Today, December 8th, is the Feast of the Immaculate Conception. For Catholics, it is a holy day of obligation (meaning Catholics must make an effort to attend Mass today, under penalty of sin). For non-Catholics, it is a point of confusion and debate.
Most non-Catholics (as well as many Catholics) can get mixed-up about terminology and definitions of similar words, regarding what this day is all about. It is generally assumed (forgive the Marian pun) that the Immaculate Conception means that Jesus was immaculately conceived in Mary’s womb. (Sadly, the Mass readings for today do not help dispel this misunderstanding.)
This is not accurate.
The conception of Jesus in Mary’s womb is actually referred to as the Incarnation – when the Word of God became flesh (Latin: carne) – and is generally thought to have happened at the Annunciation (when the angel Gabriel appeared to Mary – Luke 1:26-38). This is why the Church celebrates the Incarnation on March 25th, 9 months before Christmas.
So, what is this solemnity that we celebrate just 17 days before Christmas? It is the fact that Mary, the Mother of God, was herself conceived immaculate in her mother’s womb. But what does “immaculate” mean? It can’t mean a virgin birth, because only Jesus was conceived and born that way.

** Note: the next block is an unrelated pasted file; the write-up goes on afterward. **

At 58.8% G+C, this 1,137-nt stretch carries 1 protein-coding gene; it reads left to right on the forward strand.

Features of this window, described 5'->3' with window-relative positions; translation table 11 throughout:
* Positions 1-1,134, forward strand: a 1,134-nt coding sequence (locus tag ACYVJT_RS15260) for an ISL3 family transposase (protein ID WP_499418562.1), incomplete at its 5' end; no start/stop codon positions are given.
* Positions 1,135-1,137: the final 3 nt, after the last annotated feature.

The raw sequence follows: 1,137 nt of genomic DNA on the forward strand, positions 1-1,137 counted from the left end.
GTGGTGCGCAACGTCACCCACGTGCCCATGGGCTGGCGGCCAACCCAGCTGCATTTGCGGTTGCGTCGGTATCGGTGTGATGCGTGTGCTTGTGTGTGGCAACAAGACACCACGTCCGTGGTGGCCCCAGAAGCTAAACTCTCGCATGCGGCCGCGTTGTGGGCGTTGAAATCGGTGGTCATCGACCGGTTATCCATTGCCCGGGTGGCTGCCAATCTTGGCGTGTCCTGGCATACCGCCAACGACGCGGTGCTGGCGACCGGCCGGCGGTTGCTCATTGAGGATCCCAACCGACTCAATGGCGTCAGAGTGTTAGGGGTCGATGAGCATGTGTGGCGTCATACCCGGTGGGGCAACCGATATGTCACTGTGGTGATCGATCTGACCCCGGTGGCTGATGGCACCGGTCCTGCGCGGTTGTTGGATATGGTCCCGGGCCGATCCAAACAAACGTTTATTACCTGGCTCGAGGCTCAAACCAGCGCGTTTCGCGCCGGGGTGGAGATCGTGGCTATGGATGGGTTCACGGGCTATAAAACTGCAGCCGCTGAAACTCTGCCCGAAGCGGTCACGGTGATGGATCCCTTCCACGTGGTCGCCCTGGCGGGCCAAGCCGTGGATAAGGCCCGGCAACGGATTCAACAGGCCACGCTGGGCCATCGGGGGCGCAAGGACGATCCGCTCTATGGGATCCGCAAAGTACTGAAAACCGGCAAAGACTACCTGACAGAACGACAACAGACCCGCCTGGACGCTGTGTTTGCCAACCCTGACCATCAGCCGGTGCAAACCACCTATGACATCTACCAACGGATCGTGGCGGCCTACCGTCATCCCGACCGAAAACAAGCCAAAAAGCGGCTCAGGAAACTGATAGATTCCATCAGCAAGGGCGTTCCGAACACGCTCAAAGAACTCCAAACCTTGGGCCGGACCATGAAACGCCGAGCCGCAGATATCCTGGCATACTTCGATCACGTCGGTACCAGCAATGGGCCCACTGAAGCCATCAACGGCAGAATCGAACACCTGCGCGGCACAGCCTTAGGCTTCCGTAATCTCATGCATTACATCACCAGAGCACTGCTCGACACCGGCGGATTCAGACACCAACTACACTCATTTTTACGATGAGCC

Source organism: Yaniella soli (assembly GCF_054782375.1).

It means that when Joachim and Anne (Mary’s parents) cooperated with God in bringing a new life into the world, God set this one particular child to be separate (one of the connotations of the word “holy”) from all other descendants of Adam and Eve, in that she would be born without the stain of Original Sin. By this extraordinary act of divine intervention, the Mother of God would be an absolutely pure vessel by which the pure Light of Men could enter the world. Since Jesus is the unblemished Lamb of God, and Mary is His only natural parent (His sinless flesh came from her alone), it is only logical that she too had to be completely pure, even from her conception in her mother’s womb.
There is obviously much more to be said and read and learned about this. Therefore, Catholic or not, I would recommend that you go to Mass today (not just because you’ll go to hell if you don’t!), so you can hear and see firsthand what this sacred, historic event means to Catholics today. Here is a list of places you can go today to learn more:
- St. Maximilian Kolbe – 6:30pm (English), 7:30pm (Spanish)
- St. Joseph – 7:00pm
- Most Precious Blood – 7:30pm (English in the cafeteria; Spanish in the gym)
- St. Isaac Jogues – 6:00pm (English), 7:30pm (Spanish)
- Sts. Peter & Paul – 7:00pm
- Good Shepherd – 6:30pm (English), 8:00pm (Spanish)
- Blessed Trinity – 7:30pm (Spanish)
- St. Margaret Mary – 6:30pm
- St. Mary Magdalen – 7:00pm
- Annunciation – 7:00pm